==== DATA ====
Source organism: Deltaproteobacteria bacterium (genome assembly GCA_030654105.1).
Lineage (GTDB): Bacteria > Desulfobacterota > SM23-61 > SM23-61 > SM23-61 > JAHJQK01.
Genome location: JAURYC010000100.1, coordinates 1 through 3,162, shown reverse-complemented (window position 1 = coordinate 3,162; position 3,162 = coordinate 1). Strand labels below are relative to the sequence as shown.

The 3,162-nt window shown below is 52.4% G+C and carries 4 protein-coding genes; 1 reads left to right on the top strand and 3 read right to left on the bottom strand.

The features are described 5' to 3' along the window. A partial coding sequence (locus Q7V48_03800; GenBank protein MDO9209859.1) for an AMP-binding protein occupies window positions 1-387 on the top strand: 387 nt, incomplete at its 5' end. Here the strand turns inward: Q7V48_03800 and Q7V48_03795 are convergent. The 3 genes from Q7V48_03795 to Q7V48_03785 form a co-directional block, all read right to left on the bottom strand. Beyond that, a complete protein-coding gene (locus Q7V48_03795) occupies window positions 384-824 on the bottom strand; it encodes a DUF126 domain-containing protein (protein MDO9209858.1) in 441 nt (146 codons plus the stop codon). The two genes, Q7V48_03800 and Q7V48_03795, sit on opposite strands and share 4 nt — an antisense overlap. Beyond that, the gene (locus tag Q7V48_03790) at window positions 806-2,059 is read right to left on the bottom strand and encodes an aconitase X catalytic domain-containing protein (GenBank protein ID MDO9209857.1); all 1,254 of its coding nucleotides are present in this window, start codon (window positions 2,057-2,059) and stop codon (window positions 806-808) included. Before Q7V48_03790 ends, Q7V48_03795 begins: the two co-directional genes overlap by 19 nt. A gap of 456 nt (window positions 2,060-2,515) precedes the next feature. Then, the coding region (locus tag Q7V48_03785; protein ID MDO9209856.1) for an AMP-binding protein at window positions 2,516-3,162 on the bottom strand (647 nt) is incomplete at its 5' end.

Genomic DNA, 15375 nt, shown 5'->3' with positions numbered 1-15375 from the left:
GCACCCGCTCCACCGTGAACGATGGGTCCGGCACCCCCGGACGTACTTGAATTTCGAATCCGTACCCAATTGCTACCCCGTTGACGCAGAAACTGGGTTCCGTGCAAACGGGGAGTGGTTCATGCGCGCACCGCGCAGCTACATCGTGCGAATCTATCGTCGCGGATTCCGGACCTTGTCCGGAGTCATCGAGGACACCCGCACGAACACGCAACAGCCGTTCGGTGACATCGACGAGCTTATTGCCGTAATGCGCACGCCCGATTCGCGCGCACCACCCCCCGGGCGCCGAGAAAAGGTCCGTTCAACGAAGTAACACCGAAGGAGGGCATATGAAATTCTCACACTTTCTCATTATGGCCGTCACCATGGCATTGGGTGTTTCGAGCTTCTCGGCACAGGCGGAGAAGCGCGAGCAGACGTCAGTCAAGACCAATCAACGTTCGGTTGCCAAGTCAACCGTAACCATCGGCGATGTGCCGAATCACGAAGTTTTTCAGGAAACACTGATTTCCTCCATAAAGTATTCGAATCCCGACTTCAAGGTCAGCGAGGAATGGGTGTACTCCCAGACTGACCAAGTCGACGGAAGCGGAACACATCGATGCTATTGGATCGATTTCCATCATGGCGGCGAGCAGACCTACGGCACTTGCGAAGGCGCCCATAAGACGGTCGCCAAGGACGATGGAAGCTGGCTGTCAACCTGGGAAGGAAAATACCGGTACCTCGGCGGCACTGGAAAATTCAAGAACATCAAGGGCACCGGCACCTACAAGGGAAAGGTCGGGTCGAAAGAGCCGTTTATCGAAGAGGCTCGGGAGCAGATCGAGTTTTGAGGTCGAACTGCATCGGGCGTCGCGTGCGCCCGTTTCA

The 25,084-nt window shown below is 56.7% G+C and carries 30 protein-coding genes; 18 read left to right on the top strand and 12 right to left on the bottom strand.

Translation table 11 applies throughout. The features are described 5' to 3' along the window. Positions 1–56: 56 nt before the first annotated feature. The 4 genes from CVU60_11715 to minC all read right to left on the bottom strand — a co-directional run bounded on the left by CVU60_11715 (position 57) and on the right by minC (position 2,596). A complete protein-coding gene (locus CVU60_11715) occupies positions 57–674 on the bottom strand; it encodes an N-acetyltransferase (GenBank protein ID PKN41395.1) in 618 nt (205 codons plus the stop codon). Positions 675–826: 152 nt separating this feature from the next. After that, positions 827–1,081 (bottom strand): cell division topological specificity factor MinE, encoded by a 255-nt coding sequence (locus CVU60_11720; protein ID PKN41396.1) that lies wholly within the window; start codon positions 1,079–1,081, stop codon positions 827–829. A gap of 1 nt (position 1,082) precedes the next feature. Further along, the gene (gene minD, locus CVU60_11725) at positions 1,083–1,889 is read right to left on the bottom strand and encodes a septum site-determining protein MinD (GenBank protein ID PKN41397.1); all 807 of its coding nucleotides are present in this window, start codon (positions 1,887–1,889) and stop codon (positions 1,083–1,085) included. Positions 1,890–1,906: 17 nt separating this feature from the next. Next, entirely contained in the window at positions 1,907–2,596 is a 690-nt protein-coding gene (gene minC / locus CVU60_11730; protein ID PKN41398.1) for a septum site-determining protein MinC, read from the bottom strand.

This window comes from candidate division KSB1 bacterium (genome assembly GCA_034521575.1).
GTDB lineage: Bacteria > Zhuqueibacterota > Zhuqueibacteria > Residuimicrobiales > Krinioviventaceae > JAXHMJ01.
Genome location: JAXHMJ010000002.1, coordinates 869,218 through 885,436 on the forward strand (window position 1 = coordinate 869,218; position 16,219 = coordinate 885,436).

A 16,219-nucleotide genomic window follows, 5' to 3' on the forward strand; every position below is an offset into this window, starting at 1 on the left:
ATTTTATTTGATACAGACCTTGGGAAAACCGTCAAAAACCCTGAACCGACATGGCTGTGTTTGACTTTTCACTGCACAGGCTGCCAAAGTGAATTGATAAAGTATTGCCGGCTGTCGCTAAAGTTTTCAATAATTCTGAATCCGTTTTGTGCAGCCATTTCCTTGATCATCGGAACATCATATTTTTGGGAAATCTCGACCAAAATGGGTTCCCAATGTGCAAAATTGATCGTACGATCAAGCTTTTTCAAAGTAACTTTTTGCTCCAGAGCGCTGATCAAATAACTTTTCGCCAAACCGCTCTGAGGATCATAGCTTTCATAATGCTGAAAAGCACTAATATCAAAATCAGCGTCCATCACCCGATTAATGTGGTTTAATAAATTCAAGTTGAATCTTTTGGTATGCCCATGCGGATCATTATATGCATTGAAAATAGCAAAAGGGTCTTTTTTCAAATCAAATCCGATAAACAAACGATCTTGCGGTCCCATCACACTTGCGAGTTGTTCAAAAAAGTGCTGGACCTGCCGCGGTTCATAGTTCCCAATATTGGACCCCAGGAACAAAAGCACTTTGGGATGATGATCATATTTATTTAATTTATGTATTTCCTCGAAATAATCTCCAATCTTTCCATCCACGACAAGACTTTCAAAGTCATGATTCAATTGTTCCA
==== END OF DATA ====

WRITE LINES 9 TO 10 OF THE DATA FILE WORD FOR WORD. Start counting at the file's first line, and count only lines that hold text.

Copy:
Translation table 11 applies throughout. The features are described 5' to 3' along the window. Positions 1–56: 56 nt before the first annotated feature. The 4 genes from CVU60_11715 to minC all read right to left on the bottom strand — a co-directional run bounded on the left by CVU60_11715 (position 57) and on the right by minC (position 2,596). A complete protein-coding gene (locus CVU60_11715) occupies positions 57–674 on the bottom strand; it encodes an N-acetyltransferase (GenBank protein ID PKN41395.1) in 618 nt (205 codons plus the stop codon). Positions 675–826: 152 nt separating this feature from the next. After that, positions 827–1,081 (bottom strand): cell division topological specificity factor MinE, encoded by a 255-nt coding sequence (locus CVU60_11720; protein ID PKN41396.1) that lies wholly within the window; start codon positions 1,079–1,081, stop codon positions 827–829. A gap of 1 nt (position 1,082) precedes the next feature. Further along, the gene (gene minD, locus CVU60_11725) at positions 1,083–1,889 is read right to left on the bottom strand and encodes a septum site-determining protein MinD (GenBank protein ID PKN41397.1); all 807 of its coding nucleotides are present in this window, start codon (positions 1,887–1,889) and stop codon (positions 1,083–1,085) included. Positions 1,890–1,906: 17 nt separating this feature from the next. Next, entirely contained in the window at positions 1,907–2,596 is a 690-nt protein-coding gene (gene minC / locus CVU60_11730; protein ID PKN41398.1) for a septum site-determining protein MinC, read from the bottom strand.

This window comes from candidate division KSB1 bacterium (genome assembly GCA_034521575.1).